Meanwhile, further afield at Paxton House in the Scottish Borders another major exhibition opened – The Paxton Style: Thomas Chippendale’s Scottish Achievement, curated by David Jones and Fiona Salveson Murrell, which explored the taste of two Scottish patrons Patrick Home and Ninian Home for their homes Wedderburn Castle and Paxton House and showcased new research. The furniture at Paxton has been described as ‘an exercise in under-stated well-tempered neo-classicism but quietly experimental. The exhibition ran until the end of August and examined the influences on the Chippendale firm and the legacy in Scotland. It included some key loans from Arniston House, Blair Castle, Dumfries House, National Museums of Scotland and the V&A, benefitting from the Weston Loan Scheme for funding. I much enjoyed a tour of the exhibition with Fiona in July, especially taking in some of the drawings from the V&A. If you missed the exhibition, there is an informative catalogue available for sale from Paxton directly. At the end of September a symposium was planned at Paxton, jointly organised, to compare the commissions at Harewood and at Paxton – ‘Neat and Plain’ vs ‘Sumptuous and Ornate’ and we had a key speakers lined up to deliver some fascinating papers but unfortunately, due to the illness of two of the speakers, and rally major train issues planned for that Saturday 29 September, we regrettably had to cancel the event, as those who had tickets would simply not have been able to reach Paxton that day and return. I’d hoped to write up this event as my final blog post but instead, I’ve now had the opportunity to look back over the entire year and reflect on all that has been achieved. It has been a truly memorable year for Chippendale enthusiasts and the general public alike who have warmed to his story and embraced his legacy.
Beckie Burton, Harewood House, with Ann Sumner
It is especially good to see the Chippendale project reflected as we approach the festive season in the Christmas curation of Harewood, with the State Rooms dressed by Creative Director Simon Costin this year. Visitors can enter a Christmas dreamscape that extends from the House into the surrounding grounds. In two rooms Chippendale themes are particularly reflected – in the Yellow Drawing Room which is a riot of sunflowers referencing the sunflower motif on the suite of Chippendale furniture there and in the Gallery a large 4.5 m tall Pan created in willow by Dragon Willow is inspired by the god of nature and companion to the nymphs. The figure of Pan is often found as a motif on Chippendale furniture in the house and this willow Pan wends its way through the gallery scattering presents as he goes.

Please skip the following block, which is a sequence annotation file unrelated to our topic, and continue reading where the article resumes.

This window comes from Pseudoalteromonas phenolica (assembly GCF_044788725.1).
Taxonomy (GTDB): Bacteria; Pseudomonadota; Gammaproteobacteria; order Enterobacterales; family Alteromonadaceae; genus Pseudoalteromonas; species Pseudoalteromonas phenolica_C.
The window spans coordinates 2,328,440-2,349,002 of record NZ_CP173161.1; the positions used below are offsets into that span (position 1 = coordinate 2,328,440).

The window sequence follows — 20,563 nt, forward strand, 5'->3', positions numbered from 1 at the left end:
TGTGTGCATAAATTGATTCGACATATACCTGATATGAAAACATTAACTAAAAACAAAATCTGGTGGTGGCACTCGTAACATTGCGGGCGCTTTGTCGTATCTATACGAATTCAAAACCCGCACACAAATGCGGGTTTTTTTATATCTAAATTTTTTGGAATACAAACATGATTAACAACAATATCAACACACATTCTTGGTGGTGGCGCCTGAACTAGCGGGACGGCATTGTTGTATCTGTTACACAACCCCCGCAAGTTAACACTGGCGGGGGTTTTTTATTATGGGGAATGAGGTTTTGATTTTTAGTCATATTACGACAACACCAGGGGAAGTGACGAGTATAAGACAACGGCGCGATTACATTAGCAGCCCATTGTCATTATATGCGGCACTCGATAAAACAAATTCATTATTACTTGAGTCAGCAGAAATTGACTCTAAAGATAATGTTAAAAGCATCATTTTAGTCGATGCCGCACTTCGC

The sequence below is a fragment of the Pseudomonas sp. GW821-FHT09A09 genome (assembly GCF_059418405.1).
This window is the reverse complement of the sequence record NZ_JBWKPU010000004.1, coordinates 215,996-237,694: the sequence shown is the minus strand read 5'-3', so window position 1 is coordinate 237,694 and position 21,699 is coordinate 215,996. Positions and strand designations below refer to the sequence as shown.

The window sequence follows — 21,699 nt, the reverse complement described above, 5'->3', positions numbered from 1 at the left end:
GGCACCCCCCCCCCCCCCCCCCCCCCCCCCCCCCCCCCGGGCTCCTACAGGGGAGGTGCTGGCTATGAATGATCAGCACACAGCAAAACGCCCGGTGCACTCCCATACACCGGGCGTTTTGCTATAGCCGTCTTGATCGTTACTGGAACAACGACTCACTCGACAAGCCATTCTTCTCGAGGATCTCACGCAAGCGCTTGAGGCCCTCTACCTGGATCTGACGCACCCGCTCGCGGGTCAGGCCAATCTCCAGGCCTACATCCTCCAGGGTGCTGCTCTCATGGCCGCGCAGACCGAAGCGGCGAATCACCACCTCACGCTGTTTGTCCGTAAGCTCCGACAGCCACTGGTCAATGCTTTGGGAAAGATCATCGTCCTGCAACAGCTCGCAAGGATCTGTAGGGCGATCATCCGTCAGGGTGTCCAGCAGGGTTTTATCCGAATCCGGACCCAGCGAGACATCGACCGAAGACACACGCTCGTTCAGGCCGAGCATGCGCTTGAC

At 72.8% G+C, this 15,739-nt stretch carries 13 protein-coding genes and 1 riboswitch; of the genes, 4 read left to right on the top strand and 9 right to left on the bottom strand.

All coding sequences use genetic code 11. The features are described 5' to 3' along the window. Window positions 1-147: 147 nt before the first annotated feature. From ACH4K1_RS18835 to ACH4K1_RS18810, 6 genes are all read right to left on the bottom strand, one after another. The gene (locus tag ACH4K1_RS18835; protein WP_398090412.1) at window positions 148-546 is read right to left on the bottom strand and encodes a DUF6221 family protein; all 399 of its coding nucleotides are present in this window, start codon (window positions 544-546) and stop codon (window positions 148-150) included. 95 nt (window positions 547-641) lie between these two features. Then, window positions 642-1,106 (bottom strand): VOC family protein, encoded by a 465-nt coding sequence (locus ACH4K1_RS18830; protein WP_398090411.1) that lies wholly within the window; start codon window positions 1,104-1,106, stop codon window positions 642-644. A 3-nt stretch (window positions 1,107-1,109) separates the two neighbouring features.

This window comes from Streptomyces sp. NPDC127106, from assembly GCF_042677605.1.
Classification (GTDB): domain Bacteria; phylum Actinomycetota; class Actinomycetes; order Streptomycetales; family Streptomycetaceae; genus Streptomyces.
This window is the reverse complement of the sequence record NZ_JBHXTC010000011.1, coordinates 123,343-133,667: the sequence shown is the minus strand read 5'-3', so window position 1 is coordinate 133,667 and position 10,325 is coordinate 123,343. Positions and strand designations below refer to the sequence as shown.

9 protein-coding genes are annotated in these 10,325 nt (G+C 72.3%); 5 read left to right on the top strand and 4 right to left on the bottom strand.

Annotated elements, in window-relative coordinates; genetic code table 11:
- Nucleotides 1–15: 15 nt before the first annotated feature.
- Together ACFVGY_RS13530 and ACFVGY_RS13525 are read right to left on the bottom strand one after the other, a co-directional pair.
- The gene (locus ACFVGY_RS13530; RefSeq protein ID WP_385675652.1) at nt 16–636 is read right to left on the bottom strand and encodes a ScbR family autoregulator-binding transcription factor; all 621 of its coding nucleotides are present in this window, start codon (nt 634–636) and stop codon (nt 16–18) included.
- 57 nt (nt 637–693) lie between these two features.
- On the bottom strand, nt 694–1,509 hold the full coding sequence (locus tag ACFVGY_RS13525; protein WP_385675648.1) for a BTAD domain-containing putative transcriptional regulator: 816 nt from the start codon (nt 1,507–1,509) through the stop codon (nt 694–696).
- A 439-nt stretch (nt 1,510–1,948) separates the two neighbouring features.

As this is my final blog post on Chippendale, I would like to thank my colleagues in the Harewood Collections and wider teams. I am especially grateful to Christie’s for their support of this blog and the Chippendale Society, specifically Adam Bowett and James Lomax, who have given so much to support to us all but have been particularly helpful to me in thinking through new ideas about the reception of Chippendale’s commission at Harewood.
It has been an exciting year, taking me to lecture across the country and perhaps most memorably at Dumfries House and here at Harewood on Yorkshire Day, both on very hot days and of course contributing my paper to the symposium day in Leeds. It’s been a privilege to serve on the Chippendale 300 Steering Group, meeting regularly with colleagues and I am sure we will get back together to share experiences of this remarkable year. I hope you have enjoyed this tercentenary journey with updates on the blog about key works in Harewood’s collection, new research, events and interviews with key scholars and that with Geraldine here today, hearing how a contemporary artist has responded to this master craftsman, his story and his work.
Thank you for taking the time to read these blogs and share knowledge of and interest in Chippendale.
With special thanks to Christie’s for their sponsorship of the Chippendale 300 blog series.